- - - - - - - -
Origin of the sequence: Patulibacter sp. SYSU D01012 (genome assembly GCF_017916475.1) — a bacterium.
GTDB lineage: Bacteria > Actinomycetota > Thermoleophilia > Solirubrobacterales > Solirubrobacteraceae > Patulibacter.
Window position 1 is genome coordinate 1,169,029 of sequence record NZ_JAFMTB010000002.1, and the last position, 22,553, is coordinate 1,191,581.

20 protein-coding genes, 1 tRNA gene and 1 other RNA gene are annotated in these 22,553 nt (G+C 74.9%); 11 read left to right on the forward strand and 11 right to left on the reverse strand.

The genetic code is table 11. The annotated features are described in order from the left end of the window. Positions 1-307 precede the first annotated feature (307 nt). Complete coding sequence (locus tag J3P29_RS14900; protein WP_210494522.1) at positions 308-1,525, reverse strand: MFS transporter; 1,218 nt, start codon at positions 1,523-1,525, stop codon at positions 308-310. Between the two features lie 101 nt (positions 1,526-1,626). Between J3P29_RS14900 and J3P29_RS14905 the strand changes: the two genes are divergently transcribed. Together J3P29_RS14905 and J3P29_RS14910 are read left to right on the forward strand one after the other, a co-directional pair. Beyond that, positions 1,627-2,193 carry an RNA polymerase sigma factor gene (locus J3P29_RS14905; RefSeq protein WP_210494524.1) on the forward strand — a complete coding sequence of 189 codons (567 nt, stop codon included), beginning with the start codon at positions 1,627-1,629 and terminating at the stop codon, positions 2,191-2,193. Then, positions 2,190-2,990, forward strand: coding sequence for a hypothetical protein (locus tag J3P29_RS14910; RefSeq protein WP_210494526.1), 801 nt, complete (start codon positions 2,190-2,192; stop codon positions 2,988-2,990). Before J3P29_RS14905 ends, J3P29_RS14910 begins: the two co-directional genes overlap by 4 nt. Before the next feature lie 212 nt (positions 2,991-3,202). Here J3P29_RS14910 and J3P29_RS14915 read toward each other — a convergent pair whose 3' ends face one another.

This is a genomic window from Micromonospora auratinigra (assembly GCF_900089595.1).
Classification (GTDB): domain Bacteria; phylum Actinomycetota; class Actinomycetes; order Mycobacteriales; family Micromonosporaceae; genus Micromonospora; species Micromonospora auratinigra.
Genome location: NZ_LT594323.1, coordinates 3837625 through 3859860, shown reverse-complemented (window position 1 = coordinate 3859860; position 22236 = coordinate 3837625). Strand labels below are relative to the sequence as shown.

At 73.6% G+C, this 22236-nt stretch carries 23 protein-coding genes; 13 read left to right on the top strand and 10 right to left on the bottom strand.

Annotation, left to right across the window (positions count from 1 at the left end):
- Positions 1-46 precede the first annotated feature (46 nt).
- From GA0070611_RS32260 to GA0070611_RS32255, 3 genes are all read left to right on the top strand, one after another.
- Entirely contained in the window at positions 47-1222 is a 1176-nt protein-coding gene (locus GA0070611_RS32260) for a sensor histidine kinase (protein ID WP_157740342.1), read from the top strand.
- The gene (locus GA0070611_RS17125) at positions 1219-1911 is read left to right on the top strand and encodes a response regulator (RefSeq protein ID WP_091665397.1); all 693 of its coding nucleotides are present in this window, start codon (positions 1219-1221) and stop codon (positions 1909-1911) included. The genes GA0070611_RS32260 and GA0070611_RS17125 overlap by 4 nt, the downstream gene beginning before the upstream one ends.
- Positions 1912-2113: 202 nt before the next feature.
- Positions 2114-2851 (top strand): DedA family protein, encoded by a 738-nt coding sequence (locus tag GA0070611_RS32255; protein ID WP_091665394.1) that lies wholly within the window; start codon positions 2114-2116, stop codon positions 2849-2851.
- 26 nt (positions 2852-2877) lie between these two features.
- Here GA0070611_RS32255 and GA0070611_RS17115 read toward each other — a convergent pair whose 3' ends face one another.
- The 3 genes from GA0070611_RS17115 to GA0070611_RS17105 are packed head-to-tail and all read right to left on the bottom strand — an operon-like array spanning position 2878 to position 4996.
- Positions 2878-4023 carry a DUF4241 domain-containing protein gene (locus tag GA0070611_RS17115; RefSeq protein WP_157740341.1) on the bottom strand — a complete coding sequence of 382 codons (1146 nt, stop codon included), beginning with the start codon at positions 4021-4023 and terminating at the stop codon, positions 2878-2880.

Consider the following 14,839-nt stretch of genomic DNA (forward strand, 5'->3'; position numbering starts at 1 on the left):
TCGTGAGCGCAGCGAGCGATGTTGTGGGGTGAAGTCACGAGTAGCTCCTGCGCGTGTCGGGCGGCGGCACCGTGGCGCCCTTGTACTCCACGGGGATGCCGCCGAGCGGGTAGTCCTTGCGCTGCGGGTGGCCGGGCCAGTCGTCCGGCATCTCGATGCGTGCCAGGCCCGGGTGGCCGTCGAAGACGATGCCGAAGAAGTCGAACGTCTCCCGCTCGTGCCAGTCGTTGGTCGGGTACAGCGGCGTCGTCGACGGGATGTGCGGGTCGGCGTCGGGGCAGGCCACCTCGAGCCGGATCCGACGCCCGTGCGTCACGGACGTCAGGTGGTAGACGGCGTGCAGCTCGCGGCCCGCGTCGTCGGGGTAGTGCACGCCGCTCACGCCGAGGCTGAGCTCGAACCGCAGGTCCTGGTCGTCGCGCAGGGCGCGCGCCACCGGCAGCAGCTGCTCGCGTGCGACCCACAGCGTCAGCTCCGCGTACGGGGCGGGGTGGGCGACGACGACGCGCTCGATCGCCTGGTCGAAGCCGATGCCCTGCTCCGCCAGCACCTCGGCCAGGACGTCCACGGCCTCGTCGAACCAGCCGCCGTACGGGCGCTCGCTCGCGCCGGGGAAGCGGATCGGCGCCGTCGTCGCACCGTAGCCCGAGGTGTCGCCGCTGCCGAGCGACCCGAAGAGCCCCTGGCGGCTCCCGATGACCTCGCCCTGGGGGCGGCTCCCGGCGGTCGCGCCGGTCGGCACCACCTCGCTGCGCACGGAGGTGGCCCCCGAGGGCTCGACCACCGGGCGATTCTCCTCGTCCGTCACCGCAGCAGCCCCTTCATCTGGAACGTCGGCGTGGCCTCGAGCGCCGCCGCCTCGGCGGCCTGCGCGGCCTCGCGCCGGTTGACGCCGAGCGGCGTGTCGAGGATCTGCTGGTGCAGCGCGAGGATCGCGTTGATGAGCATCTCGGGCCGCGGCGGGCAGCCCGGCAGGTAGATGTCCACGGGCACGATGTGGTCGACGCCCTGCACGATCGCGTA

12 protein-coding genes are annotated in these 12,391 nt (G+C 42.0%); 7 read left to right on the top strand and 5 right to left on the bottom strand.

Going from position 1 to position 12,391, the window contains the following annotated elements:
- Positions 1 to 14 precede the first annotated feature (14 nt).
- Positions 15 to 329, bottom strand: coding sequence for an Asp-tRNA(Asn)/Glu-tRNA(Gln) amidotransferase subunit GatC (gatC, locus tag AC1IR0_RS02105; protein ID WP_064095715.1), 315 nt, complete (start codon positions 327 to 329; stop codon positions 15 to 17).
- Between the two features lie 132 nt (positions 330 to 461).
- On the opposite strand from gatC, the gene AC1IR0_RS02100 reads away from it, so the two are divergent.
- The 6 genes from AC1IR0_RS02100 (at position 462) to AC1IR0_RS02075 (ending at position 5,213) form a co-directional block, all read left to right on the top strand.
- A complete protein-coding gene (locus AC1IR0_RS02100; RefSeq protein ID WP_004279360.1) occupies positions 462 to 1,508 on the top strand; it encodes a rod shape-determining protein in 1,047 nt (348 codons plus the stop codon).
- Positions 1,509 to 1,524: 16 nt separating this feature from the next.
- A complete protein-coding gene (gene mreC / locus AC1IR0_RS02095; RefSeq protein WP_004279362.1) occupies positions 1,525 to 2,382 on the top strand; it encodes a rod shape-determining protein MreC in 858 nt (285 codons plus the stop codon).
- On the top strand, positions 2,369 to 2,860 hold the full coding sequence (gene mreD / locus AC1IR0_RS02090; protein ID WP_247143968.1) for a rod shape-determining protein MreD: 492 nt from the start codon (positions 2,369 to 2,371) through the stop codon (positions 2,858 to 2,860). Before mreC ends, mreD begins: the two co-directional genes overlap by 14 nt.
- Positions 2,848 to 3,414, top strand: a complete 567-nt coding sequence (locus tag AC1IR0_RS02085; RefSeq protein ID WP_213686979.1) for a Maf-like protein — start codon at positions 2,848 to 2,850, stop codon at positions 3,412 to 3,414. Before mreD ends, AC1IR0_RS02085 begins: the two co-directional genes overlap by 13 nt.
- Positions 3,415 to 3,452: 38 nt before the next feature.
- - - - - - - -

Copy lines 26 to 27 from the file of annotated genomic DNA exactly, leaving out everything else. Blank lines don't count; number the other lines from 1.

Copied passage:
- Positions 15 to 329, bottom strand: coding sequence for an Asp-tRNA(Asn)/Glu-tRNA(Gln) amidotransferase subunit GatC (gatC, locus tag AC1IR0_RS02105; protein ID WP_064095715.1), 315 nt, complete (start codon positions 327 to 329; stop codon positions 15 to 17).
- Between the two features lie 132 nt (positions 330 to 461).